Our comprehensive range of product and solutions could be combined and customised to meet your business specific growth ambitions and financial objectives.
You could capitalise on growth opportunities by leveraging the global expertise and in-depth knowledge of our experienced capital financing solutions specialists.
As the M&A advisor to many of the worlds multinational businesses, governments and institutions, HSBC is well positioned to deliver the financing and knowledge you need to meet your growth objectives.
Stay current on how economics, currencies, equities, fixed income and climate change impact investors with our high-quality research and analysis.
You could manage trade risk, process trade transactions and fund trade activities more efficiently with HSBCs full suite of trade and receivables finance products and services.
Help improve global business positions with bespoke solutions using our range of services from credit and equities, to foreign exchange and rates, to structured products and more.
Help maximise control over cash flows with our global payables, cards, receivables and clearing services as well as an array of liquidity and investment solutions.
You could gain a competitive edge with customisable fund administration, global custody and sub-custody settlement, and corporate trust and loan agency services.
In this increasingly interconnected world, ideas and capital are flowing around the globe, driving growth and disrupting the status quo. New trade routes emerge, propelling emerging economies to the spotlight and creating opportunities for companies and financial institutions worldwide.
Many of the industrys leading publications recognise our success as an emerging markets-led and financing-focused wholesale bank.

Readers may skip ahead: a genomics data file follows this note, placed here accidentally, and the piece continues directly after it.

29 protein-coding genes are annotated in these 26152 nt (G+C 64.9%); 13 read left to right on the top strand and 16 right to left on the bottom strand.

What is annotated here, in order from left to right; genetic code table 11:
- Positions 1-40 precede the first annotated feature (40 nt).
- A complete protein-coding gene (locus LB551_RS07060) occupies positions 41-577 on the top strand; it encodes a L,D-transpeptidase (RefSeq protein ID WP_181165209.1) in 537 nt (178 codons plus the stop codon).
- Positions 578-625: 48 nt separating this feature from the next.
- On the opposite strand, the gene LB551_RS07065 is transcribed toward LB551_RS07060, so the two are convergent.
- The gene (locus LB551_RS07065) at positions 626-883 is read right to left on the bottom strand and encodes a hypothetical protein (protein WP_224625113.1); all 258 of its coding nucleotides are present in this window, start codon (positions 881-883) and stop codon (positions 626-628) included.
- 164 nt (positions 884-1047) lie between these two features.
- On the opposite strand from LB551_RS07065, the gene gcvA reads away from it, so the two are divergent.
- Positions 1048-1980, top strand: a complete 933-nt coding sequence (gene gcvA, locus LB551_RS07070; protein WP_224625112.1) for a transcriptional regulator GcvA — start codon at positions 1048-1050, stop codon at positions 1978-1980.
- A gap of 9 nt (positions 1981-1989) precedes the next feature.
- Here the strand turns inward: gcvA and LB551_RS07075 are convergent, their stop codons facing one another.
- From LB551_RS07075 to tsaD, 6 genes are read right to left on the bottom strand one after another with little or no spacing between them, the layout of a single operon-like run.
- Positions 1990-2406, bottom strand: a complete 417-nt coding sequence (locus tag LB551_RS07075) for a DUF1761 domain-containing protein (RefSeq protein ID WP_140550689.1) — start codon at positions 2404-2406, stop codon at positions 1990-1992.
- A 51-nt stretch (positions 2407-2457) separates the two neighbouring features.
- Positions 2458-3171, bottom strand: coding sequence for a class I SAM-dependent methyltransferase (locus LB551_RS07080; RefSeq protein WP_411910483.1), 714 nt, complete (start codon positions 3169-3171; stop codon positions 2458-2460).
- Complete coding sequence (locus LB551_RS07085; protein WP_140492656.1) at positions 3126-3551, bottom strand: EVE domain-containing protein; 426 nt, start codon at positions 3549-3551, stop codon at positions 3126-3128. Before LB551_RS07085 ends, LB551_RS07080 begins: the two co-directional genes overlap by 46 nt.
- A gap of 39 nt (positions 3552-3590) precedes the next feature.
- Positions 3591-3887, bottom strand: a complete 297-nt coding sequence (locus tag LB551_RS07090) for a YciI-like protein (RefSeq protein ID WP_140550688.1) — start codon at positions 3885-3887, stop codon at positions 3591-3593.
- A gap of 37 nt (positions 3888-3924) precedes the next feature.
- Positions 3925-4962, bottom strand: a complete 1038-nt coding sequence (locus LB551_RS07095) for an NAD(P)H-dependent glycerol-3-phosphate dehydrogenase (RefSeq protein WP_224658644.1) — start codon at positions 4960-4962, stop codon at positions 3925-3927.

Benefit from a client coverage model that focuses on building deep long-term relationships with clients for advisory, financing and trading needs.
The Global Banking and Markets management team is led by Chief Executive and Group Managing Director Samir Assaf, reporting directly to HSBC Group Chief Executive, John Flint.
We publish regularly updated information on our performance in relation to environmental, social and governance issues. Read more about our approach to ESG in the April 2018 report.
ESG is an investment approach, rather than a standalone product. As such, it can be applied to a variety of products and markets.
ESG means different things to different investors, and is shaped by elements such as geographical location, local public opinion and regulation.
Against this backdrop, HSBC is helping clients transition from rudimentary ESG implementations based on simple stock exclusion, to more bespoke solutions
The HSBC Sustainable Factor Engine is playing an increasingly pivotal role in this process
Equity investors have recognised the need to take account of Environmental, Social and Governance (ESG) considerations for many years. Until recently, however, their implementation of ESG in portfolio construction was generally based on simple exclusionary processes. UK pension schemes, for example, believed that the most effective way of pursuing socially responsible investment strategies was to avoid companies known to be engaged in practices that were harmful to the environment or behaviour regarded as incompatible with corporate ESG guidelines.
A drawback with this approach was its perceived potential for negatively impacting performance. The initial mantra among pension funds was that implementing ESG would run counter to their fiduciary duties, which they saw as being primarily about protecting their members money and generating returns, says Nobby Clark, Managing Director of the Client Solutions Group at HSBC. There is now a growing recognition that it is possible for pension schemes to embrace ESG as a core part of their risk management strategy which is entirely consistent with their fiduciary responsibilities.